Tony Dewhurst talks to former Burnley striker Joe Jackson who has fought a brave against leukemia and has now won a place at one of London’s most prestigious business schools with the help of the Professional Footballers’ Association.
Shortly after being told that his Burnley career was over, Joe Jackson sat in a bare hospital side room, where a doctor shuffled some notes and then looked him straight in the eye.
“Joe, I’m afraid you have leukemia,” said the consultant.
“There is a survival chance, a fair one, but you are very ill.”
Joe’s sister had died, at the tender of 14, from a blood disease when her brother was progressing through the youth system at Turf Moor.
And in that moment, his mind was concentrated on what he had.
It was his steel clad armour plating to fight the illness in his darkest hour and with a steadfast determination to get better.
“It’s hard to believe, but I walked out of that room with my parents and we were all happy,” he says of the response to such shuddering adversity.
“It was a surreal moment - but I used it as my strength because at least I knew I could fight it.
“It defined me as a person because of what had happened to my dear sister.”
Jackson had learned his trade in the rough and tumble of junior and reserve team football at Turf Moor after his potential was spotted while playing for Furness Rovers, aged 10.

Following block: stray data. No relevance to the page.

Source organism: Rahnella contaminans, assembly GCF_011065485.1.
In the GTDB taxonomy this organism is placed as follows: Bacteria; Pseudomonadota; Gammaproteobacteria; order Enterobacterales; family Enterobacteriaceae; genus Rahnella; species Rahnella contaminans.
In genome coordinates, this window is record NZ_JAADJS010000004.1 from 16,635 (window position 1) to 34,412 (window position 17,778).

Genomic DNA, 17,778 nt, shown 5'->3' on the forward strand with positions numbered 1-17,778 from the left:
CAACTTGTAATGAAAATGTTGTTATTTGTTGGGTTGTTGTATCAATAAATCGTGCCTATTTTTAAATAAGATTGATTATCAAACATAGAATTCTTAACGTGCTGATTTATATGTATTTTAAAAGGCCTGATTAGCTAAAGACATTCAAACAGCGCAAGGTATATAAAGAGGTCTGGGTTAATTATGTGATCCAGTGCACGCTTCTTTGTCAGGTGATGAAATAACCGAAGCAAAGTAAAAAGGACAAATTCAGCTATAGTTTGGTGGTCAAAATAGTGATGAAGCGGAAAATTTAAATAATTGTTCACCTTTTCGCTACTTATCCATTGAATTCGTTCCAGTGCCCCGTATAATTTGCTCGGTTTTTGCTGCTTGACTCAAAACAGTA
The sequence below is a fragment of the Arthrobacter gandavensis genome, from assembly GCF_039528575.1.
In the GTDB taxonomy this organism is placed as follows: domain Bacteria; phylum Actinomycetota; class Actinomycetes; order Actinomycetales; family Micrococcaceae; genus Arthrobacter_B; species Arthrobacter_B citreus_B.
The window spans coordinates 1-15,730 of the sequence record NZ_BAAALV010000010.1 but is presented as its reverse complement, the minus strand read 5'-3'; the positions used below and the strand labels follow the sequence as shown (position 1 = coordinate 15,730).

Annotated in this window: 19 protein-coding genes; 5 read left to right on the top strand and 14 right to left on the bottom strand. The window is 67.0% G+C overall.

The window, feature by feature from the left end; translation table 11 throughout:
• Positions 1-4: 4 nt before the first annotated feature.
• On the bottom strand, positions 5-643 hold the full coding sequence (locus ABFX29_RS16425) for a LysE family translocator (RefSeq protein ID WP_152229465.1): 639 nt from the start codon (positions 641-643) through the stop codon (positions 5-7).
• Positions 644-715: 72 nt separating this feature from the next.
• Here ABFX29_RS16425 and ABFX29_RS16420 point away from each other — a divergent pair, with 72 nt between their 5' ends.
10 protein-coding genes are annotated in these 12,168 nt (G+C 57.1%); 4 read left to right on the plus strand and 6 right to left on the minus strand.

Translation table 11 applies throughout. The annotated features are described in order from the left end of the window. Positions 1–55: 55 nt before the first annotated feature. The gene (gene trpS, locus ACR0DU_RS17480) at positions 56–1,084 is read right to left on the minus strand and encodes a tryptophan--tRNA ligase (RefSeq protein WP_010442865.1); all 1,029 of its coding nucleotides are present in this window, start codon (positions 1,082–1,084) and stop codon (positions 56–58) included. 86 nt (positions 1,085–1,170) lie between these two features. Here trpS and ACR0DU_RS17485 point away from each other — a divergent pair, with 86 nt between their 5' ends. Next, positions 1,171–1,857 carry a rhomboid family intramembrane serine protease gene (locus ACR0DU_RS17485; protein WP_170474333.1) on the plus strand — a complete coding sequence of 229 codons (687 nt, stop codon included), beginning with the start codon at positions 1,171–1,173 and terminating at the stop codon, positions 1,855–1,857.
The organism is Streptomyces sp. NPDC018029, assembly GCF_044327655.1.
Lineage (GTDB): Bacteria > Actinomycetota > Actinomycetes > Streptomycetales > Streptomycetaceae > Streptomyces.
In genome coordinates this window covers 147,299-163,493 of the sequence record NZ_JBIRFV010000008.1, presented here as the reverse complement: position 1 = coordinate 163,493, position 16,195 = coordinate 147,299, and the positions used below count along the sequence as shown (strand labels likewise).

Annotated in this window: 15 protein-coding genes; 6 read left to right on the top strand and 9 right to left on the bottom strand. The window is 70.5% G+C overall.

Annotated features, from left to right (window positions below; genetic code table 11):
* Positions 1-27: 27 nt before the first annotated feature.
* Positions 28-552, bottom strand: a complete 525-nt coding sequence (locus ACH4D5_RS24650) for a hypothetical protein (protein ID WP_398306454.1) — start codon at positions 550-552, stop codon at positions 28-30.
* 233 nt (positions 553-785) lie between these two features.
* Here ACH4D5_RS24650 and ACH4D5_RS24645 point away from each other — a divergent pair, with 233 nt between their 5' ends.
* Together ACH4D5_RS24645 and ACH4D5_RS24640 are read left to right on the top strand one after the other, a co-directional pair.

His goal scoring touch saw him awarded a professional contract in 2011, and a league debut followed on a bone-chilling April day a year later, replacing Charlie Austin with two minutes left in a 4-0 loss at Blackpool.
Joe Jackson in action for Burnley
“I was so focused, incredibly so, and I’d be at the training ground at 7am, sometimes having driven from Barrow two hours earlier, just to show the manager my commitment.
“I’d say to Eddie Howe (Then Burnley manager) : ‘What can I do to get in your team?
“He told me what I needed to become.
“I can’t explain the feeling of running out that day in a claret shirt, though.
“It was a fleeting moment, but it didn’t matter one jot.
“It was everything that I’d worked for since I’d come to Burnley, having that dream of becoming a professional footballer from when I’d kick a ball against a street wall.
He added: “I was in a bubble of pride at Blackpool.
“My parents, grandmother and all my friends were there, and a couple of Burnley fans even asked for my autograph.
“I thought, ‘Wow’ this is beyond a dream.
“But the cancer stopped everything.”
The 25-year-old is a walking, talking epitome of the power of a positive attitude.
He needed it in spades, though, resolving to meet the challenge head on, with grace and without bitterness or resentment.
“When I got the cancer diagnosis I was in Christie Hospital in 48 hours and for five weeks I couldn’t leave my room,” he said.
“It was the worst time in my life, going through chemotherapy, injections in every part of my body, and losing my hair.
“Then I had terrible headaches, unable to look at the light or the TV.
“They found eight blood clots on my brain and the doctor told me, ‘Joe, the next 12 hours are crucial.’
“It didn’t look great. They kept shining a light in my eyes, which was what happened to my sister because she had a bleed on her brain before she died.
“That was awful and hard to bear.
“They all stayed in my room that night, my parents and girlfriend, sat by my bedside.”
Slowly, but surely, he clawed his way back and started on the marathon road to recovery, encouraged by the love of his parents and friends.
Joe Jackson's bruised body following cancer treatment and post recovery for a modelling shoot